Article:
According to the recent Fifth Assessment Report of the Intergovernmental Panel on Climate Change, or IPCC, climate change is likely to make droughts in North America worse, and the southwest in particular is expected to become significantly drier as are summers in the central plains. Looking back one thousand years in time is one way to get a handle on the natural variability of droughts so that scientists can tease out anthropogenic effects – such as the dust storms of 1934. “We want to understand droughts of the past to understand to what extent climate change might make it more or less likely that those events occur in the future,” Cook said. The abnormal high-pressure system is one lesson from the past that informs scientists’ understanding of the current severe drought in California and the western United States.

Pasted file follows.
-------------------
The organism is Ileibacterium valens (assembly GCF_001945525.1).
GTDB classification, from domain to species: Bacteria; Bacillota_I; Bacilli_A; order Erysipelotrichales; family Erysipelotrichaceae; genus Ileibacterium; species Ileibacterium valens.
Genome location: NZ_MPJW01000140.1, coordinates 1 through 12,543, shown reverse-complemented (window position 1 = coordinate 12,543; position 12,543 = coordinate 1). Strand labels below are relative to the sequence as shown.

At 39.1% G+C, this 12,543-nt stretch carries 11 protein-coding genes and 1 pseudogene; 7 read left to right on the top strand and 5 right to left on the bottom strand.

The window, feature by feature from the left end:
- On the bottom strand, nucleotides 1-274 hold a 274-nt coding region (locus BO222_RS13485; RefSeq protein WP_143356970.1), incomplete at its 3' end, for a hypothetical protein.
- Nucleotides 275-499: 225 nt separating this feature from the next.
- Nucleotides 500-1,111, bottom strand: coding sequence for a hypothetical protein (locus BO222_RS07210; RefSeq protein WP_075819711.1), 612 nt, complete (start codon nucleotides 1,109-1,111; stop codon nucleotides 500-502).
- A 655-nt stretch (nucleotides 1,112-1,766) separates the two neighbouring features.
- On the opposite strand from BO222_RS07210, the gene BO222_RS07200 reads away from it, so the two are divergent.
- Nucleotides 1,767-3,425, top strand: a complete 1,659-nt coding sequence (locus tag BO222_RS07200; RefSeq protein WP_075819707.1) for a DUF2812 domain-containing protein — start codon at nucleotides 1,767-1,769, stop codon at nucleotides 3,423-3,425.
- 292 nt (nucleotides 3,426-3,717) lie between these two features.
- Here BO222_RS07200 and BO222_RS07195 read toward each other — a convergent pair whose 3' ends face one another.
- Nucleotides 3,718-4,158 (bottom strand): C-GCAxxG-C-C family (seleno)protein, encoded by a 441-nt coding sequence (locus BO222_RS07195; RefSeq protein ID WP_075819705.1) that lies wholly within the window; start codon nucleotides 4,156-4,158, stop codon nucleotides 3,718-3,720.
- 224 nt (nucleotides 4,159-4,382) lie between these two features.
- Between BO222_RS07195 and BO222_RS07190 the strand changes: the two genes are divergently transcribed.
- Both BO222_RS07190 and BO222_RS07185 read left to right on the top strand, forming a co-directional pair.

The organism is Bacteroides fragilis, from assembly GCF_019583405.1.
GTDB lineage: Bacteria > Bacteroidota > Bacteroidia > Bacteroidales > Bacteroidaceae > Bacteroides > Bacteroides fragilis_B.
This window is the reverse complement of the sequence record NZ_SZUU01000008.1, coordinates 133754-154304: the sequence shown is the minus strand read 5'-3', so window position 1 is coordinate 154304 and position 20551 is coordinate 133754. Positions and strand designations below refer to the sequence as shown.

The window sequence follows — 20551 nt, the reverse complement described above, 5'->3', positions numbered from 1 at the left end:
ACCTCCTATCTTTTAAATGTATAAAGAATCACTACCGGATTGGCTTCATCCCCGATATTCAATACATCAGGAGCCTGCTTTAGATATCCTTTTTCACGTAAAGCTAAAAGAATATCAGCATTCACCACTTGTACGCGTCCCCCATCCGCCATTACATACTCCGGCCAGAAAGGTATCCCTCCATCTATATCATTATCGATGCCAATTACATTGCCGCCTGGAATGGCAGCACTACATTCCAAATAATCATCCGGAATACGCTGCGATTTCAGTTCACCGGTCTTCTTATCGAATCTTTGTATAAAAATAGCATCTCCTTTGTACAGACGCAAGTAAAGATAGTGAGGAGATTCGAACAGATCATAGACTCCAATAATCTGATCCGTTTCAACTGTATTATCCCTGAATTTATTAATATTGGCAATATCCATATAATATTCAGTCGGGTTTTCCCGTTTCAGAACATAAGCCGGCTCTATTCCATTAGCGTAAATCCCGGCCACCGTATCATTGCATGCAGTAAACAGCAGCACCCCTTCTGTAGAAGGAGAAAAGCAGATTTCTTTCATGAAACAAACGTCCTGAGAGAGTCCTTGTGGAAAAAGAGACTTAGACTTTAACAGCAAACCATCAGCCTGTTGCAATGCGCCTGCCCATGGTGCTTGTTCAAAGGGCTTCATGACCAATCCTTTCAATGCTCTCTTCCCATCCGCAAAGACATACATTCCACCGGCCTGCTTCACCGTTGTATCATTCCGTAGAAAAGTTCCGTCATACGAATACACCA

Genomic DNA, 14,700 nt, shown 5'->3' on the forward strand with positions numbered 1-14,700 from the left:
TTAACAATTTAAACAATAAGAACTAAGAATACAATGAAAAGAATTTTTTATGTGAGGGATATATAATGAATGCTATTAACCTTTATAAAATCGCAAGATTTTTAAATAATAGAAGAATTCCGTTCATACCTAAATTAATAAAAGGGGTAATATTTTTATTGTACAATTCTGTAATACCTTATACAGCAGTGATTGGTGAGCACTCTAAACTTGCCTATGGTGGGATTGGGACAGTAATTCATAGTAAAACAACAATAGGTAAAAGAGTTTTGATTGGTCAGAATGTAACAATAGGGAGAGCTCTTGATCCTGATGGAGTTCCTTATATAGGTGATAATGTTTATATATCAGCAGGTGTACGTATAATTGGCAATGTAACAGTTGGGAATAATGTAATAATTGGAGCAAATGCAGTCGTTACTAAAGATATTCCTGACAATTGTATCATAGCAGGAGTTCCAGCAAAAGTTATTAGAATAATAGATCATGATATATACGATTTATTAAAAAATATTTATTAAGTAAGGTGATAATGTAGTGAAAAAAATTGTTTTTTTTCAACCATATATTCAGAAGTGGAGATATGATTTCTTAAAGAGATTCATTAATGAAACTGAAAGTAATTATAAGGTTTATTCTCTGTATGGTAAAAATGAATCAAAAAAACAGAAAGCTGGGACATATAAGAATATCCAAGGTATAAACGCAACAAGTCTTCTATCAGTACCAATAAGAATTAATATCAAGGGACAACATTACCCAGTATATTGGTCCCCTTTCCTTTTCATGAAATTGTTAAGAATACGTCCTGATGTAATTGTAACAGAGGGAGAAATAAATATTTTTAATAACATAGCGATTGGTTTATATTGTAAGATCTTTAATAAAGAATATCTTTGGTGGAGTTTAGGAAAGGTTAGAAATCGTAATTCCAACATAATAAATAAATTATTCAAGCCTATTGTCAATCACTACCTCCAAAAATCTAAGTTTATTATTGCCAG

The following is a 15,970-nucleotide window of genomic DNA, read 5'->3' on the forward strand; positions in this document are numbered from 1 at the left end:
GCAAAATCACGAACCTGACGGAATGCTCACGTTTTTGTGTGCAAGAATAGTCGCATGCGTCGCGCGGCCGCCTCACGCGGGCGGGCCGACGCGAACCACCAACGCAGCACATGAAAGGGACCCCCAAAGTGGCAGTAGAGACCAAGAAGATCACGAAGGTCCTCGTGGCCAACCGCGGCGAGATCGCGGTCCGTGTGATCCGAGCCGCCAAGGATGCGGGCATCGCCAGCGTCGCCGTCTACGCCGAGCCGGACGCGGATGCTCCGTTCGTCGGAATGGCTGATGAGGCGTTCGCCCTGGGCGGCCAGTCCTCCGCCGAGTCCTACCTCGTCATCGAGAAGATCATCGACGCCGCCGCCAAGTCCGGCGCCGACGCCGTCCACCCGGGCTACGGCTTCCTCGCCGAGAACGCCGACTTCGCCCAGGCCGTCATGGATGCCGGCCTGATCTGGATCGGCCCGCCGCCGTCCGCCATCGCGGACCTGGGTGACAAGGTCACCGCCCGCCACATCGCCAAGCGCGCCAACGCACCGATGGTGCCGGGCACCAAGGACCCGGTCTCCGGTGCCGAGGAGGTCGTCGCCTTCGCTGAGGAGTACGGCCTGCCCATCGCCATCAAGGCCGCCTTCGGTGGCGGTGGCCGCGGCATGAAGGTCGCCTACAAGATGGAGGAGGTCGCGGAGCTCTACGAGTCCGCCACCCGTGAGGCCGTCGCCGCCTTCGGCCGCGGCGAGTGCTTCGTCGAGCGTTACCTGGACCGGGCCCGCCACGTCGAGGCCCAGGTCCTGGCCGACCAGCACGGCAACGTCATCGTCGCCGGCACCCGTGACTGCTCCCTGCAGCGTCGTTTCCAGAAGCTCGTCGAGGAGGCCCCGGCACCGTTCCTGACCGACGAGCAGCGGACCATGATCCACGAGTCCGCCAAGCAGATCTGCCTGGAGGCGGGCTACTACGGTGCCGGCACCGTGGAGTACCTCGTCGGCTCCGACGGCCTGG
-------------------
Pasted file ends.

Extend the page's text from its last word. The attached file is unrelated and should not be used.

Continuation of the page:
“What you saw during this last winter and during 1934, because of this high pressure in the atmosphere, is that all the wintertime storms that would normally come into places like California instead got steered much, much farther north,” Cook said. “It’s these wintertime storms that provide most of the moisture in California. So without getting that rainfall it led to a pretty severe drought.” This type of high-pressure system is part of normal variation in the atmosphere, and whether or not it will appear in a given year is difficult to predict in computer models of the climate. Models are more attuned to droughts caused by La Niña’s colder sea surface temperatures in the Pacific Ocean, which likely triggered the multi-year Dust Bowl drought throughout the 1930s. In a normal La Niña year, the Pacific Northwest receives more rain than usual and the southwestern states typically dry out.